No other words of the Bible are spoken more often than the 65 words we call the Lord’s Prayer.
Countless times every day, in the worship of the church and in the personal devotion of many Christians, these words spring to life: “Our Father, who art in heaven.” The prayer is sung, recited in unison, mumbled mindlessly at times and, at other times, choked out through sobs of pain, desperation or remorse.
For two thousand years Christians on every continent, and in every language, have lifted this prayer to God. When you take these words on your lips, you stand on sacred ground.
Prayer is not limited to this expression of faith but, as we have seen from our studies, it provides a wonderful framework for us to use in developing our relationship with God. As end this series, our final study (from Luke 18) reminds us that prayer is not a one off event: a deep relationship demands the persistence of focussed prayer.
Shall I give you yet another reason why you should pray? I have preached my very heart out. I could not say any more than I have said. Will not your prayers accomplish that which my preaching fails to do? Is it not likely that the Church has been putting forth its preaching hand but not its praying hand? Oh dear friends! Let us agonize in prayer (Charles H. Spurgeon)
If you find your life of prayer to be always so short, and so easy, and so spiritual, as to be without cost and strain and sweat to you, you may depend upon it, you have not yet begun to pray (Alexander Whyte)
To think about
- When has your persistence paid off?
- Is John Wesley correct in saying that God does nothing but in answer to prayer? If it is true, why would God limit Himself to only act through prayer?
- How can we effective in prayer?
Please read Luke 18: 1 – 8
In the previous chapter (Luke 17 verses 20 to 37), Jesus warned His disciples that would face tough times before He returned. He said that the one who endures or perseveres to the end will be saved. For the Church to triumph in the face of rejection and persecution, we will need to be a people of prayer, listening and obeying the Spirit’s voice and God’s guidance. In Luke chapter eighteen, Jesus gives us two lessons on prayer to teach us to always pray and not give up (v. 1).
Don’t give up
- Can we ever change God’s mind? Explain your answer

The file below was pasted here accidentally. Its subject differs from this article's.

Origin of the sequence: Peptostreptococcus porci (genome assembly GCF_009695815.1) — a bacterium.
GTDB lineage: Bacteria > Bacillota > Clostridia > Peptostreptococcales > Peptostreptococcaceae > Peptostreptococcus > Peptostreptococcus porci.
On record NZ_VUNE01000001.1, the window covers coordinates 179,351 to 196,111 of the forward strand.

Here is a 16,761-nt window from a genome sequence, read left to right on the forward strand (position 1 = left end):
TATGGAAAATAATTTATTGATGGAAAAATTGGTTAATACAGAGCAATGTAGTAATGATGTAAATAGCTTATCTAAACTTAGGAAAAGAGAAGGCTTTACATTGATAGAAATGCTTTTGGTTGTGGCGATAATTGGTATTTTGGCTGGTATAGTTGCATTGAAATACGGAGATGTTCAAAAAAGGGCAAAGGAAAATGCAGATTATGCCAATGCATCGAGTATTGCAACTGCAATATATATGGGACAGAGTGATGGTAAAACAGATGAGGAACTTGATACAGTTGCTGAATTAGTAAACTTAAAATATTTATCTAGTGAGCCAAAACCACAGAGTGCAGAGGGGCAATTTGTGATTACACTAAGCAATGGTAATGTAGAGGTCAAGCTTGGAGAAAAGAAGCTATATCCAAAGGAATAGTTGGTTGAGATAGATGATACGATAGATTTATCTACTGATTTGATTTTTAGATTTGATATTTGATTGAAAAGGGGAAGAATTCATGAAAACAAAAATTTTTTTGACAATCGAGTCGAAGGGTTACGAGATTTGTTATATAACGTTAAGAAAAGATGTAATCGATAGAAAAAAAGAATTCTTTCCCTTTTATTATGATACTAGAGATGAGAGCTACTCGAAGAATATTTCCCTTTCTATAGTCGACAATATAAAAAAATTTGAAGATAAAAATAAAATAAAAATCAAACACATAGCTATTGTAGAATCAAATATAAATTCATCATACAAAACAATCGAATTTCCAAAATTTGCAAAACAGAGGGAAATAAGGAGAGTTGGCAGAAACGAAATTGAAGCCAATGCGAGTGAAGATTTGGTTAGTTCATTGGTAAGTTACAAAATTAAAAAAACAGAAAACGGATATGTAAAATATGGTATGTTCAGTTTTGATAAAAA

- What was the widow’s strategy for getting what she needed? What can we learn from her approach about the need for persistent prayer?
- How is God different than this judge?
- Where will Jesus find faith in Swindon today?
- What can we do to develop the faith and witness of the church in his absence?
- How can we be sure we are praying for things that are within the will of God? When should we stop praying for a particular issue or person?
We have reached the end of our series on prayer but we have not exhausted the rich relationship that flows from the commitment to pray. Prayer changes our nature, it transforms our outlook and it develops our relationship and partnership with God.
Prayer changes history. It is a way to feel God’s heartbeat. Knowing who God really is makes us want to conform to Jesus Christ and his way of life. God graciously reveals himself to us while we pray, and it is during those moments that we can breathe in deeply his love. Prayer impacts others – it says we mean business, that we are committed and want the best for others. Let’s use this wonderful gift more.
Keep praying, keep growing
- What have you learned from this series which has helped you in your discipleship and/or in your understanding of prayer?
- How would you explain the value and blessing of prayer to a new believer?
- Where could we continue to develop the prayer life of GHBC? What practical steps can we take?
- What do you want to thank God for? What struggles do you face? Where is your heart moved for others? Bring this all to God in prayer